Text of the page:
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5 essential language skills

5 essential language skillsUniversity of Southampton modern languages student Elizabeth Grant introduces five key skills all language learners need for success. Read on to find out more. 

Inference and Deduction

These mean the ability to make an informed guess from the surrounding context. You may not understand every word in a sentence, but you can work out the meaning of a particular word by drawing on the surrounding words. Likewise you may not understand everything someone is saying in a foreign language, but you can probably work out what they are trying to communicate from their hand gestures, facial expression and tone. Inference and deduction also include the ability to recognise a word’s function if not its meaning. For instance, a word ending in ‘–ion’ is usually a noun. Many words with a Latin, Greek and even Germanic root are similar (e.g. Passion, Passion, Pasiòn, Passione, Paixão). Learners with these skills normally ask for the definition of a word as a last resort- they exhaust all their other options before asking someone what something means.

Critical and Creative Thinking

Language is an ever-changing, ever-evolving phenomenon, so you need to be able to think creatively and critically in order to understand and manipulate it. This means not just swallowing whatever you are told without questioning it. When you are presented with a new grammar rule, do you just note it down and move on to the next topic? Or do you think of how you could use it in a variety of contexts, how rules may change depending on the situation, where this construction would be appropriate, what paradigm it relates to in your mother tongue or any other languages you speak? It is just as important to understand the difference between what is taught as ‘correct’ and what is actually used by native speakers in authentic contexts, and can draw on these differences to enhance your use of the language.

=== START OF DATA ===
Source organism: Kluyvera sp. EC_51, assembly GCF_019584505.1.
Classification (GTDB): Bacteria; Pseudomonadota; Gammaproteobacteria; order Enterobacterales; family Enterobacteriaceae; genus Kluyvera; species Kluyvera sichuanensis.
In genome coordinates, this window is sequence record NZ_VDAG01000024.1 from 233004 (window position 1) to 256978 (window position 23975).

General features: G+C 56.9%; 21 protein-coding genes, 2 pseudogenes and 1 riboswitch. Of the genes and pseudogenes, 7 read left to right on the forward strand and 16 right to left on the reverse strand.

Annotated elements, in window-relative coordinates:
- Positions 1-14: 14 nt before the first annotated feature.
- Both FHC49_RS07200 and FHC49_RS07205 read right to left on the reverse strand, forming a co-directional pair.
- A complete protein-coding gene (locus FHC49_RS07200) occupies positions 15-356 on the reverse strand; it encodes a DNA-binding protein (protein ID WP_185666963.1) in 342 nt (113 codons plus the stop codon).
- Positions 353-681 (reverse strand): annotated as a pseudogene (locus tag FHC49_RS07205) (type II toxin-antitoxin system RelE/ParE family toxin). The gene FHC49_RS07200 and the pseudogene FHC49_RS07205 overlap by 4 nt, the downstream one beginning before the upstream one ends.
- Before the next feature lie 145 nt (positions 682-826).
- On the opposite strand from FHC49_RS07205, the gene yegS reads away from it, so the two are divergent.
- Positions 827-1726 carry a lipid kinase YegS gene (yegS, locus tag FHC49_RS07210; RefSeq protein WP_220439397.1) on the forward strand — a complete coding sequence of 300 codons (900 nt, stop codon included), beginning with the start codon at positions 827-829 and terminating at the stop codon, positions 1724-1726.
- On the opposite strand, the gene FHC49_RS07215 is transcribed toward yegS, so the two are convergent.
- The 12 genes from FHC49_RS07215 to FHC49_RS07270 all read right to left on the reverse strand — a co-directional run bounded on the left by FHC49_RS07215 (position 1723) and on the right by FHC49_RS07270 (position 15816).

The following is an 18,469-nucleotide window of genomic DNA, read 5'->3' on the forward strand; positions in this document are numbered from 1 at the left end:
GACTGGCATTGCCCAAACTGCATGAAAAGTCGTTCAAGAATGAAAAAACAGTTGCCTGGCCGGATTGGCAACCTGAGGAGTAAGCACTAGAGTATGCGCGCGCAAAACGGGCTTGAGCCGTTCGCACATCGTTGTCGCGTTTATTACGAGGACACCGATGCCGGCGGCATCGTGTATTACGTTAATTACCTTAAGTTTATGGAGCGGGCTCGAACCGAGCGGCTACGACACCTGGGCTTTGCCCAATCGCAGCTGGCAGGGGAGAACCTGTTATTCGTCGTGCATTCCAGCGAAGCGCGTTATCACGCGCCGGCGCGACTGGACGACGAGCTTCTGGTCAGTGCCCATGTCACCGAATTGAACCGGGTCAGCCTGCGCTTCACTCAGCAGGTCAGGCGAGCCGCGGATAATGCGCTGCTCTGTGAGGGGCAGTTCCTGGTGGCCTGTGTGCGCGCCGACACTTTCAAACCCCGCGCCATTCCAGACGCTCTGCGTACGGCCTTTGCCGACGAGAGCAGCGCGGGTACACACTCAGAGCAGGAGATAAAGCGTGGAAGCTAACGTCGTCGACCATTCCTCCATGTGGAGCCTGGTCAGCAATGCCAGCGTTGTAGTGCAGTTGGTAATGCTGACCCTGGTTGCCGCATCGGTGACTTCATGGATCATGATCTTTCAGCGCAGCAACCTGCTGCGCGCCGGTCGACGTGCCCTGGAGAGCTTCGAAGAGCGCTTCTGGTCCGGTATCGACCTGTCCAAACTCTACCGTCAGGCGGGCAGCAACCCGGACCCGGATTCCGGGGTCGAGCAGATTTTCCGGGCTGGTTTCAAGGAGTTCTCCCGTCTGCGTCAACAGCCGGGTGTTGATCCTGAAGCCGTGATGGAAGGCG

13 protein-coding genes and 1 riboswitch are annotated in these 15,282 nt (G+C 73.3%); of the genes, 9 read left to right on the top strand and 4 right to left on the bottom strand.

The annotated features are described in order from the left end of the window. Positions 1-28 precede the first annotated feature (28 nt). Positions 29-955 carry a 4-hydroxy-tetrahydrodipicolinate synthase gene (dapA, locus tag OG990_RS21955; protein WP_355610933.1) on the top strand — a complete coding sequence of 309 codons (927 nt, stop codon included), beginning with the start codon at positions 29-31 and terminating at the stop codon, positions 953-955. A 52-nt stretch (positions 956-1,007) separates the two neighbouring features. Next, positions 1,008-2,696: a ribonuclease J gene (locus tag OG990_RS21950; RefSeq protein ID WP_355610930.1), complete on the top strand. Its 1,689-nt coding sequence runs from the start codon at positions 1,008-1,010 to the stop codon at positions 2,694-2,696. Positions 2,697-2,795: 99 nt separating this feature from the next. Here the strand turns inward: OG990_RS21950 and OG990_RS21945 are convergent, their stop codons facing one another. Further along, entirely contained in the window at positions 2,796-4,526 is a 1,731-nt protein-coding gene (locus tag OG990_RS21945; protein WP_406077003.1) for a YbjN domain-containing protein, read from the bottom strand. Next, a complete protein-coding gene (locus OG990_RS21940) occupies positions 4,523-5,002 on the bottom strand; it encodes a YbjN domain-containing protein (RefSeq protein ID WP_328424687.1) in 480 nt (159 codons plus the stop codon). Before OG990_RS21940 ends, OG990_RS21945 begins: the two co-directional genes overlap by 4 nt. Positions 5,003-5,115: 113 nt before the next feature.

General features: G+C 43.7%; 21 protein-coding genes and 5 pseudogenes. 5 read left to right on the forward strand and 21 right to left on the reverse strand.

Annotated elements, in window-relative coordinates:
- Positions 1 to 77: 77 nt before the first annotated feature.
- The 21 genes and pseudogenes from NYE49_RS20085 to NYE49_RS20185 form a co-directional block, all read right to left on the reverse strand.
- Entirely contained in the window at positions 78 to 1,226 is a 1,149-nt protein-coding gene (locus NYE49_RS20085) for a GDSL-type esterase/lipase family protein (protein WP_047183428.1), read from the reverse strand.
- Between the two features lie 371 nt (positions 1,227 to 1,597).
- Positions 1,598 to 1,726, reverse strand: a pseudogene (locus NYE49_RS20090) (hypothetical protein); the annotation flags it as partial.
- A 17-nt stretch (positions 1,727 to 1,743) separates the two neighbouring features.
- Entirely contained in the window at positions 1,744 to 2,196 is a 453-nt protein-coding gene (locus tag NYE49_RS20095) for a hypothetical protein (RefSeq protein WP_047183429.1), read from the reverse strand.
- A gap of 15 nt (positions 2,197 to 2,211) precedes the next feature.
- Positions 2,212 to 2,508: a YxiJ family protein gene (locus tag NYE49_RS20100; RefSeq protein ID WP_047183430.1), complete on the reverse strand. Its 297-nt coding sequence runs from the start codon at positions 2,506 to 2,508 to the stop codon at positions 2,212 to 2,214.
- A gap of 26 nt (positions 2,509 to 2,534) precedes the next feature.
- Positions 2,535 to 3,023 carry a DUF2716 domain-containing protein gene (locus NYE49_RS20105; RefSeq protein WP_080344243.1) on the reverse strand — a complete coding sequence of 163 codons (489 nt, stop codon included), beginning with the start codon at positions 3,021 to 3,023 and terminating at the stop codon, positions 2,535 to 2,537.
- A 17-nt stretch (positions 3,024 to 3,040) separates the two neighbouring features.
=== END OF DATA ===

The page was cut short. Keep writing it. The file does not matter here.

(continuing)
Cultural Awareness

A language learner needs to appreciate that language represents the people who speak it. They need to have some knowledge of the current situation and history of other countries, in order to understand how language is used and how it has evolved. This makes your learning experience more complete, particularly because a lot of materials and classroom activities are based around current and historical events.

Build on previous knowledge

A good language learner should draw on any other languages they know to infer, deduce, construct and reproduce the target language. This can be for grammatical purposes (determining gender- what’s feminine in French is probably feminine in Spanish; selecting tenses- ‘estaba’ in Spanish and ‘estava’ in Portuguese are used in the same way) or for spelling, punctuation and word order. They must also build on previous things learned in the target language e.g. how are the simple past and the simple continuous used in conjunction with each other and other tenses.


As well as building on previous knowledge, language learners must also be able to treat each language as a separate entity. Each language has different constructions, structures, norms and etiquette, and represents different peoples and cultures. It is important to understand that what you can say in your mother tongue (e.g. ‘I think that…’) may work directly translated into some languages (e.g. ‘Je pense que…’) but not others (e.g. ‘Yo creo que… v.s Yo pienso que… Which sounds more natural?). This ability will move the learner away from relying on direct translation and allow them to begin to think and reason in the target language.  

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